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> Issue 66 > Page 5 - From Visits with Alfred P. MacKay of Big Harbour Island

Page 5 - From Visits with Alfred P. MacKay of Big Harbour Island

Published by Ronald Caplan on 1994/6/1 (313 reads)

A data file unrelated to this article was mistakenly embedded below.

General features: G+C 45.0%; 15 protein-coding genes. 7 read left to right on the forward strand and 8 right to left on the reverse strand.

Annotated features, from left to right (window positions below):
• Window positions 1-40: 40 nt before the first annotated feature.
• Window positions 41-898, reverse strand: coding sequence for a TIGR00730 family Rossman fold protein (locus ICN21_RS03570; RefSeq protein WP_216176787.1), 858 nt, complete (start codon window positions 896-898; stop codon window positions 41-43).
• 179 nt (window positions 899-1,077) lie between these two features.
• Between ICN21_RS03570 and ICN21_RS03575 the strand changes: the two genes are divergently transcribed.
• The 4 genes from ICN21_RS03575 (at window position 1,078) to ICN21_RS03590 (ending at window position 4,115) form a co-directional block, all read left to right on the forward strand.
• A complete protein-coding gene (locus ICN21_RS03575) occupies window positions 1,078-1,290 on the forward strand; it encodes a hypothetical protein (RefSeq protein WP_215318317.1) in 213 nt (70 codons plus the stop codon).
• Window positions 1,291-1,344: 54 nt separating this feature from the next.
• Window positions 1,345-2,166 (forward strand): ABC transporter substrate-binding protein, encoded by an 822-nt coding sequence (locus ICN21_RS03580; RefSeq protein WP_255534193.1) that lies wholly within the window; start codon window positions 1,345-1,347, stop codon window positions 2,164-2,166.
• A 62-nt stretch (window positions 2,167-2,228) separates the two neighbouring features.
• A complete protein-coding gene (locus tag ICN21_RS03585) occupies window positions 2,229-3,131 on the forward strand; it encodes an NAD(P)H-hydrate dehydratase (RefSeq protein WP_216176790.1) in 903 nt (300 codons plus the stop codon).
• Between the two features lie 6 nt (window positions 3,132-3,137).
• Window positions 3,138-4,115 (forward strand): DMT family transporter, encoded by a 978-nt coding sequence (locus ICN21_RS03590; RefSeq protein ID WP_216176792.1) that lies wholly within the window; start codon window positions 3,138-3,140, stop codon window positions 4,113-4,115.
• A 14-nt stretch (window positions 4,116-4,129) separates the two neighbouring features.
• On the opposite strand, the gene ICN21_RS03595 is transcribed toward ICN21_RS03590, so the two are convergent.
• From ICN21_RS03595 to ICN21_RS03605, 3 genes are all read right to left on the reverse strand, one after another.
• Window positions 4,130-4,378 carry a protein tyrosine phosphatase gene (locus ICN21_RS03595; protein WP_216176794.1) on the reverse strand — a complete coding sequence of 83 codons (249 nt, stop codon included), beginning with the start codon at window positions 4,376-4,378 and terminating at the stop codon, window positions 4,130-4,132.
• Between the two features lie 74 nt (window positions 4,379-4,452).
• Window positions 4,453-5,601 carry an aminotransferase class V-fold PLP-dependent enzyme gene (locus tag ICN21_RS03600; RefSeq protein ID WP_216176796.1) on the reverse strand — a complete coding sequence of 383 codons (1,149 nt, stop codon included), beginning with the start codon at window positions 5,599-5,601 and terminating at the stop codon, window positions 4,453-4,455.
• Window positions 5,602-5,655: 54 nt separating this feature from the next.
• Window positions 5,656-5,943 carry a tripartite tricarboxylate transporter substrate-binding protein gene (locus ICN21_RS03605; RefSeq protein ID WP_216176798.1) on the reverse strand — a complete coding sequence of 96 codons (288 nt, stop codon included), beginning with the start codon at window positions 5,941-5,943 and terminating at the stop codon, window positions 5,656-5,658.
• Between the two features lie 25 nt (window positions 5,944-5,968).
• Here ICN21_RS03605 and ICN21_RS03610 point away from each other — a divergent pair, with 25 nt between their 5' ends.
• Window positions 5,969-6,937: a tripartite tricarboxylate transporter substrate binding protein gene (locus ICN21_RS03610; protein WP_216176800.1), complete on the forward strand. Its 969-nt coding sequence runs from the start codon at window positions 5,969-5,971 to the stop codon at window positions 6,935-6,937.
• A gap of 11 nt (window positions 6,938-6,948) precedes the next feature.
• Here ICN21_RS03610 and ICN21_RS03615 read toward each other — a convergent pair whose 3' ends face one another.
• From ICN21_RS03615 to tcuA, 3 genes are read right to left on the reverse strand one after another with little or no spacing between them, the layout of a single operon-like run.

wood was heavy. When the pulp mill in Haw? kesbury started (1956) , it was all 8-foot wood. And then more machinery came. It came to porters in the woods--cutting it and let it lay, and this machine would pick it up. 'Cause I mean, it'd be a big heavy log--you couldn't lift it. Eight feet long. Three or four hours of it--it'd kill you. (That's where the machinery came in, be? cause of the heavier wood?) The porters, they went in the woods, they'd take out 8 cords to a load. And they'd pick it up in the woods, and they'd pile it nice when they came out. Ready for the other truck that's going to take it away. If you hire, he charges you quite a bit a cord to do it. But it's worth it. There was no pulping when I was a real kid. I went to school, you know. But I re? member, I had a bull calf and I took out wood with him. I trained him to go. be? cause I heard about oxen. (He wasn't a real ox.) No. He wasn't--I didn't follow up on him. But when he was young, he would pull. He'd pull a good-size tree. If I could get him to the woods--he was balky in that, but he was willing to come home. I could tie on anything! Alfred laughs. He'd come back. (So before pulp, you were working in the woods.) Yes, yes. We cut pit timber for the mines then. They used pit timber for going underground, to hold the land up (the roof of the mine). There was every length and dimension you could need. There were 12-foot booms, and 14-foot and 16- footers. Eight-foot props, 6-foot props. And then there were--they called them "ties"--5 feet long. And you hewed the two sides of them, made them flat. And they had little railroad tracks for those trol? lies that ran down in the pits. And they used those for to put the rails on.... I worked three years in the woods here, with a piece of steel company land. My Beatrice and Alfred MacKay on their wedding day next-door neighbour was with me. And we hauled it to the shore and loaded it on vessels. Went by sailing vessels to the steel plant. (Did you do that work alone, too?) Oh, yes, you were alone in the pit timber. The pulp, too. The pit timber would have been alone. Unless those fellows--yes, there were fellows on a big scale, too. They'd buy a piece of woods, and they'd put two or three fellows in it, to cut it, see. At so much a day. (How would you get the job to cut pit tim? bers? Would someone come around with an order?) No, you'd have to know to look for it. The last few years, we went to Sydney --went into the steel company's office down there. And they'd give you a con- Well-connected. With friends in high places. AIR CANADA ' OitNova
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